Theodotion (/ˌθiːəˈdoʊʃən/; Greek: Θεοδοτίων, gen.:
Θεοδοτίωνος; died c. 200) was a Hellenistic Jewish
scholar, perhaps working in Ephesus, who in c. AD 150 translated
Hebrew Bible into Greek. Whether he was revising the Septuagint,
or was working from Hebrew manuscripts that represented a parallel
tradition that has not survived, is debated. In the 2nd century
Theodotion's text was quoted in
The Shepherd of Hermas
The Shepherd of Hermas and in Justin
Martyr's Dialogue with Trypho.
His finished version, which filled some lacunae in the Septuagint
version of the
Book of Jeremiah
Book of Jeremiah and Book of Job, formed one column in
Origen of Alexandria's Hexapla, c. AD 240. (The Hexapla, now only
extant in fragments, presented six Hebrew and Greek texts
side-by-side: two Greek versions, by Aquila and Symmachus, and
Theodotion's version following it, apparently reflecting a
contemporary understanding of their historical sequence.)
Theodotion's translation was so widely copied in the Early Christian
church that its version of the
Book of Daniel
Book of Daniel virtually superseded the
Jerome (in his preface to Daniel, AD 407) records the
rejection of the Septuagint's version of that book in Christian usage.
Jerome's preface also mentions that the
Hexapla had notations in it,
indicating several major differences in content between the Theodotion
Daniel and the earlier versions in Greek and Hebrew. However,
Theodotion's Daniel is closer to the modern Hebrew Masoretic Text
version (the Hebrew text said to have been finalized c. AD 130), that
is the basis for most modern translations. Theodotion's Daniel is also
the one embodied in the authorised edition of the
Sixtus V in 1587.
Theodotion's caution in transliterating Hebrew words for plants,
animals, vestments and ritual regalia, and words of uncertain meaning,
rather than adopting a Greek rendering, gave him a reputation of being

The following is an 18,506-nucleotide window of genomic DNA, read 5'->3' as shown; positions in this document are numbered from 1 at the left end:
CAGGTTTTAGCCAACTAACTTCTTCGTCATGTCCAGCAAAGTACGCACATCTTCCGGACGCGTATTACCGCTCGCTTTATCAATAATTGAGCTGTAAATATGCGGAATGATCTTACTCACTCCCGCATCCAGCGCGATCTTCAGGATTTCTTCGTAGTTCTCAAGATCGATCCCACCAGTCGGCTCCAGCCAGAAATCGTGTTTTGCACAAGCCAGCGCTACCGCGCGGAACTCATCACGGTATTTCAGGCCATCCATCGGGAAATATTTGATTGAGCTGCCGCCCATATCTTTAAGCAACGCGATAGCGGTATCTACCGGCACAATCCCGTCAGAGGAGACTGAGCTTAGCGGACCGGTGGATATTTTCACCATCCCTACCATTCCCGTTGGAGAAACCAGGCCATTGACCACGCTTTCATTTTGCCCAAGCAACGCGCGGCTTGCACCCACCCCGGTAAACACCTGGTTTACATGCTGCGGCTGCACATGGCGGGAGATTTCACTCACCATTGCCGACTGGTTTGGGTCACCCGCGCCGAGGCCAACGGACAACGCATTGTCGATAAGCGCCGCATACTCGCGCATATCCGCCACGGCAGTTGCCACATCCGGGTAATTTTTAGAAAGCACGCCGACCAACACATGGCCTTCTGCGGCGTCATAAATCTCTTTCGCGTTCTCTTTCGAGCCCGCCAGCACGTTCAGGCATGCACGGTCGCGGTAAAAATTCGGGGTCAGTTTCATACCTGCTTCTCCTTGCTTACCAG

"unlearned" among more confident post-Renaissance editors, such as
Bernard de Montfaucon.
Aquila of Sinope
Symmachus the Ebionite
On Weights and Measures (Epiphanius)
^ The only contemporary reference to him is that of
Haereses, III.xxi.1), who ranks him with Aquila of Pontus, another
translator, as "Jewish proselytes" in the course of taking exception
to their rendering of the "virgin" prophesied in
Isaiah vii. 14 as
"damsel",[clarification needed] "following whom the
that he was begotten of Joseph."
^ "Theodotian of Ephesus" in Irenaeus
Septuagint Daniel survives in only a two known mss., including
Codex Chisianus 88 (rediscovered in the 1770s), and Papyrus 967
^ Catholic Encyclopedia (1913)
Jewish Encyclopedia: "Theodotion" Details of Theodotion's insertions.
Moses Gaster, 1894. The Unknown Aramaic Original of Theodotion's
Additions to Daniel in Proceedings of the Society for Biblical
Archaeology Vol. xvi. Demonstrating that the existing Aramaic text is
itself an adaptation from the Greek of Theodotion, not its original.
Emil Schürer in Herzog-Hauck, Real-Encyclopädie für protestantische
Theologie i. 639 (1909)
Dictionary of Christian Biography and Literature to the End of the
Sixth Century (1911)
Theodotion's version - The Greek text and English translation of
Theodotion's Greek version of the Old Testament.